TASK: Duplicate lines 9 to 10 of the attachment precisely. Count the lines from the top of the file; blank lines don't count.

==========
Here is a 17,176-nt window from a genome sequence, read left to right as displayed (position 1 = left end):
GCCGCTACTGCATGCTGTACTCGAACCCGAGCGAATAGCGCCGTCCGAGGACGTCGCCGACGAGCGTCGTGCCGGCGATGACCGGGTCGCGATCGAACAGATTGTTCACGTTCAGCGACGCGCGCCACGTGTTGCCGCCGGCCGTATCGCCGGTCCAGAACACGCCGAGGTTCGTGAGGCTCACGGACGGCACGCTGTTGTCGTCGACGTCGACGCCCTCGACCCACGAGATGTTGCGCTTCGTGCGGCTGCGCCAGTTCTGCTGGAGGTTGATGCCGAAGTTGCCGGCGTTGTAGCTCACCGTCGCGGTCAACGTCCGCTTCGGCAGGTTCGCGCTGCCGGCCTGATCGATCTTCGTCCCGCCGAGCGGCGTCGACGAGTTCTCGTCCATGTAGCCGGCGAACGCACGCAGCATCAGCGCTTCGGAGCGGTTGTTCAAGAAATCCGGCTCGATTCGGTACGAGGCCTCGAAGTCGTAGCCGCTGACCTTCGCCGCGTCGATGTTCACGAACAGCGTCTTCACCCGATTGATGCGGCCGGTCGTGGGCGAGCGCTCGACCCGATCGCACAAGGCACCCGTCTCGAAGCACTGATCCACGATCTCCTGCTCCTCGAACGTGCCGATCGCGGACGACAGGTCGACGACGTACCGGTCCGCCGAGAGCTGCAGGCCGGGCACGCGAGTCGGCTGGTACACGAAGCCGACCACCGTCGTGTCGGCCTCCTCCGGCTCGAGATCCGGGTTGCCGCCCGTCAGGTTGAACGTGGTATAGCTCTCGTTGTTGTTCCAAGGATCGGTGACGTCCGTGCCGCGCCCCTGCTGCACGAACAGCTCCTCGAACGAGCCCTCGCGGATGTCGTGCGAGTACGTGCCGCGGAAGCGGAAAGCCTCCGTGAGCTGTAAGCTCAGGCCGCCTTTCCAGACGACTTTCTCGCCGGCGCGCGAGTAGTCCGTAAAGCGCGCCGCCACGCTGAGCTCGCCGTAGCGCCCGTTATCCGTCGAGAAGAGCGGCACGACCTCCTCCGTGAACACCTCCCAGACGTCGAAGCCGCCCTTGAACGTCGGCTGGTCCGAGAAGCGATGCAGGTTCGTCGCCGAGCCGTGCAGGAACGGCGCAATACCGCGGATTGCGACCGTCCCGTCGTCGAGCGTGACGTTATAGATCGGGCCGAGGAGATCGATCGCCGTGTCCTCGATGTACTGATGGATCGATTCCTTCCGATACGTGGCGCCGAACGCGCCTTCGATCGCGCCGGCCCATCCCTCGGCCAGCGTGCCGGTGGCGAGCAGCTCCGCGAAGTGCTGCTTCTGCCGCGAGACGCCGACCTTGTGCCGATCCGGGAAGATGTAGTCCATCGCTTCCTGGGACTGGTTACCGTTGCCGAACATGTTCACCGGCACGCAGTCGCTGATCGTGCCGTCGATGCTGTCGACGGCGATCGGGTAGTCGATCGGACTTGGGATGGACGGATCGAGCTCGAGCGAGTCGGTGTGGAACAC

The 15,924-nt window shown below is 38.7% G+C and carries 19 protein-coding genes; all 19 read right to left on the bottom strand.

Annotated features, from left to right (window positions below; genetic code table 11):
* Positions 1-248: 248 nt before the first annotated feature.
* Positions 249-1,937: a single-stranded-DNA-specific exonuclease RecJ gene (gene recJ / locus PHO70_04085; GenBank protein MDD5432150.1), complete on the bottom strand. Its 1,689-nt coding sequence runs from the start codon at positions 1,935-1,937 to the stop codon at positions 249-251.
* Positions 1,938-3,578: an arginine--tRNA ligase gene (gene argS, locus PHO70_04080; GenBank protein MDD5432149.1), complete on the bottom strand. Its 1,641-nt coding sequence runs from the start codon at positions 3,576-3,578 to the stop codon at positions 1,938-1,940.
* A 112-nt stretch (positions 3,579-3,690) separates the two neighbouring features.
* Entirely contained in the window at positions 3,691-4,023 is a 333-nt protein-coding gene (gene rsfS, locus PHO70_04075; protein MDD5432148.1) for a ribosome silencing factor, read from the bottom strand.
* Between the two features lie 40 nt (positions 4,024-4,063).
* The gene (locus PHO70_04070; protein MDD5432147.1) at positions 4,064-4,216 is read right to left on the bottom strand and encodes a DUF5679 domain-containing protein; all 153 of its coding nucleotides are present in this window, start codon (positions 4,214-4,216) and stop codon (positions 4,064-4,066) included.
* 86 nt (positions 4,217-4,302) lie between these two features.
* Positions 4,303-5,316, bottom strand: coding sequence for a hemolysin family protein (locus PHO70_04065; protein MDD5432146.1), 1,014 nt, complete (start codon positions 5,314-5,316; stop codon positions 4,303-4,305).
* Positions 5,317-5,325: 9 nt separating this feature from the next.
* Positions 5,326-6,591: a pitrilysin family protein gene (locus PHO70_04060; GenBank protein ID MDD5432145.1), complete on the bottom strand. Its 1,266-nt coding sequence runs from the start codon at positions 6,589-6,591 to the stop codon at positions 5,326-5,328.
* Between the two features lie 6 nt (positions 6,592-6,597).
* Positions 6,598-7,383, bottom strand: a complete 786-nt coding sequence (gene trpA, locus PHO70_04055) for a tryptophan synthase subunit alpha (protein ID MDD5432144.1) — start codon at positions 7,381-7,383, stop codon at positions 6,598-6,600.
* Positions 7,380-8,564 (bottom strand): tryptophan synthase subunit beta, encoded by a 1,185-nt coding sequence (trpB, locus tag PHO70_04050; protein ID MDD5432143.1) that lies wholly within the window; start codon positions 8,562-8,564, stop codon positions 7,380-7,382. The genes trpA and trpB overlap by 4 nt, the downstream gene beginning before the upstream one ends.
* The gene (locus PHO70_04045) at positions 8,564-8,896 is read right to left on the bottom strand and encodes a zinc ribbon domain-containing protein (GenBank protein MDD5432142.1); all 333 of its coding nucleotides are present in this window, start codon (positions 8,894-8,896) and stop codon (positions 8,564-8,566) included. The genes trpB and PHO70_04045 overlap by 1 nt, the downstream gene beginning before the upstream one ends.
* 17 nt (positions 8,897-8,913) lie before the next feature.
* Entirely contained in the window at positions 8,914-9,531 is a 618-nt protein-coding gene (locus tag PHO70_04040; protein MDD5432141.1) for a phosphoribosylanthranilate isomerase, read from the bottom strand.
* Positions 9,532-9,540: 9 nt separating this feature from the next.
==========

* Entirely contained in the window at positions 3,691-4,023 is a 333-nt protein-coding gene (gene rsfS, locus PHO70_04075; protein MDD5432148.1) for a ribosome silencing factor, read from the bottom strand.
* Between the two features lie 40 nt (positions 4,024-4,063).